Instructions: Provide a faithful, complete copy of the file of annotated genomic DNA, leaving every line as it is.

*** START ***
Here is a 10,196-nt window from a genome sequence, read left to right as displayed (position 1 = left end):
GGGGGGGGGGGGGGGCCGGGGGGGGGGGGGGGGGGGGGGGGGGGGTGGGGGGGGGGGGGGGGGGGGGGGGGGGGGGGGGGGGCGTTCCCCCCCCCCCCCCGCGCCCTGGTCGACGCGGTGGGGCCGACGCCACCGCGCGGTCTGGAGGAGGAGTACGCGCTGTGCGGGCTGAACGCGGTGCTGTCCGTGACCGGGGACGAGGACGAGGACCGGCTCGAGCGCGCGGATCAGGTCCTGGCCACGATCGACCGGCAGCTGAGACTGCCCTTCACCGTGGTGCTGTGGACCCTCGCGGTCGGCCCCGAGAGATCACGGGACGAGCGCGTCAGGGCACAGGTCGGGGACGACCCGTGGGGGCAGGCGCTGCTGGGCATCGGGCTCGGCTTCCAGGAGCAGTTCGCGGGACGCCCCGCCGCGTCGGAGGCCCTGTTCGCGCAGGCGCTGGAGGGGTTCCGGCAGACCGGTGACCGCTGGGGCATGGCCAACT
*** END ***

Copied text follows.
Here is a 10,196-nt window from a genome sequence, read left to right as displayed (position 1 = left end):
GGGGGGGGGGGGGGGCCGGGGGGGGGGGGGGGGGGGGGGGGGGGGTGGGGGGGGGGGGGGGGGGGGGGGGGGGGGGGGGGGGCGTTCCCCCCCCCCCCCCGCGCCCTGGTCGACGCGGTGGGGCCGACGCCACCGCGCGGTCTGGAGGAGGAGTACGCGCTGTGCGGGCTGAACGCGGTGCTGTCCGTGACCGGGGACGAGGACGAGGACCGGCTCGAGCGCGCGGATCAGGTCCTGGCCACGATCGACCGGCAGCTGAGACTGCCCTTCACCGTGGTGCTGTGGACCCTCGCGGTCGGCCCCGAGAGATCACGGGACGAGCGCGTCAGGGCACAGGTCGGGGACGACCCGTGGGGGCAGGCGCTGCTGGGCATCGGGCTCGGCTTCCAGGAGCAGTTCGCGGGACGCCCCGCCGCGTCGGAGGCCCTGTTCGCGCAGGCGCTGGAGGGGTTCCGGCAGACCGGTGACCGCTGGGGCATGGCCAACT